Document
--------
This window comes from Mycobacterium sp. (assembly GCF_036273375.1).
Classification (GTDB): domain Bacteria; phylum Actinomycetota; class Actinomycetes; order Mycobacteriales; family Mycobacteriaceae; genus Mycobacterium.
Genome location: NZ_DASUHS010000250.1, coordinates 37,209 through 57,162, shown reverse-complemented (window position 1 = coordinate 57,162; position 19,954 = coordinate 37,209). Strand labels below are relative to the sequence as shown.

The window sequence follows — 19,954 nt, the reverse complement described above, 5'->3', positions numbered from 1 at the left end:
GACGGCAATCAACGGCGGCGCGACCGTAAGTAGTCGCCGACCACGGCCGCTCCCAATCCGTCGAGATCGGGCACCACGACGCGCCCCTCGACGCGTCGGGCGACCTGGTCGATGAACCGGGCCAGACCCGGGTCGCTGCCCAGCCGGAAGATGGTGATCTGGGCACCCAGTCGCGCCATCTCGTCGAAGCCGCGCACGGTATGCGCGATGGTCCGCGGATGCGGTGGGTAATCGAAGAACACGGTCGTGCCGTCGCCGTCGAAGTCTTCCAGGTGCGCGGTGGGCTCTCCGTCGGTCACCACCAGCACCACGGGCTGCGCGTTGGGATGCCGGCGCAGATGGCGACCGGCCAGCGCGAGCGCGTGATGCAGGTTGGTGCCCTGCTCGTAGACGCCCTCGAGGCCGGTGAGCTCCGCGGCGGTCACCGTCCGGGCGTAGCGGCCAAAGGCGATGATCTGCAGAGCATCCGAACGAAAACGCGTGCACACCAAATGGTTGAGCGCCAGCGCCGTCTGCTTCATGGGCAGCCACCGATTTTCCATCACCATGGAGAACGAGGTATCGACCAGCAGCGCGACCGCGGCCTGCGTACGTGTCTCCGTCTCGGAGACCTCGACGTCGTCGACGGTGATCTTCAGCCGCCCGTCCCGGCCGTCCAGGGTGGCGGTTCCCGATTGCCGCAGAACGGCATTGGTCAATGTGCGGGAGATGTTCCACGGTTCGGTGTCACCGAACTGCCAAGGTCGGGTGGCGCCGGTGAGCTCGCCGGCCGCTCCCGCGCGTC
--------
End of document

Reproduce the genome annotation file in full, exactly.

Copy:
This window comes from Mycobacterium sp. (assembly GCF_036273375.1).
Classification (GTDB): domain Bacteria; phylum Actinomycetota; class Actinomycetes; order Mycobacteriales; family Mycobacteriaceae; genus Mycobacterium.
Genome location: NZ_DASUHS010000250.1, coordinates 37,209 through 57,162, shown reverse-complemented (window position 1 = coordinate 57,162; position 19,954 = coordinate 37,209). Strand labels below are relative to the sequence as shown.

The window sequence follows — 19,954 nt, the reverse complement described above, 5'->3', positions numbered from 1 at the left end:
GACGGCAATCAACGGCGGCGCGACCGTAAGTAGTCGCCGACCACGGCCGCTCCCAATCCGTCGAGATCGGGCACCACGACGCGCCCCTCGACGCGTCGGGCGACCTGGTCGATGAACCGGGCCAGACCCGGGTCGCTGCCCAGCCGGAAGATGGTGATCTGGGCACCCAGTCGCGCCATCTCGTCGAAGCCGCGCACGGTATGCGCGATGGTCCGCGGATGCGGTGGGTAATCGAAGAACACGGTCGTGCCGTCGCCGTCGAAGTCTTCCAGGTGCGCGGTGGGCTCTCCGTCGGTCACCACCAGCACCACGGGCTGCGCGTTGGGATGCCGGCGCAGATGGCGACCGGCCAGCGCGAGCGCGTGATGCAGGTTGGTGCCCTGCTCGTAGACGCCCTCGAGGCCGGTGAGCTCCGCGGCGGTCACCGTCCGGGCGTAGCGGCCAAAGGCGATGATCTGCAGAGCATCCGAACGAAAACGCGTGCACACCAAATGGTTGAGCGCCAGCGCCGTCTGCTTCATGGGCAGCCACCGATTTTCCATCACCATGGAGAACGAGGTATCGACCAGCAGCGCGACCGCGGCCTGCGTACGTGTCTCCGTCTCGGAGACCTCGACGTCGTCGACGGTGATCTTCAGCCGCCCGTCCCGGCCGTCCAGGGTGGCGGTTCCCGATTGCCGCAGAACGGCATTGGTCAATGTGCGGGAGATGTTCCACGGTTCGGTGTCACCGAACTGCCAAGGTCGGGTGGCGCCGGTGAGCTCGCCGGCCGCTCCCGCGCGTC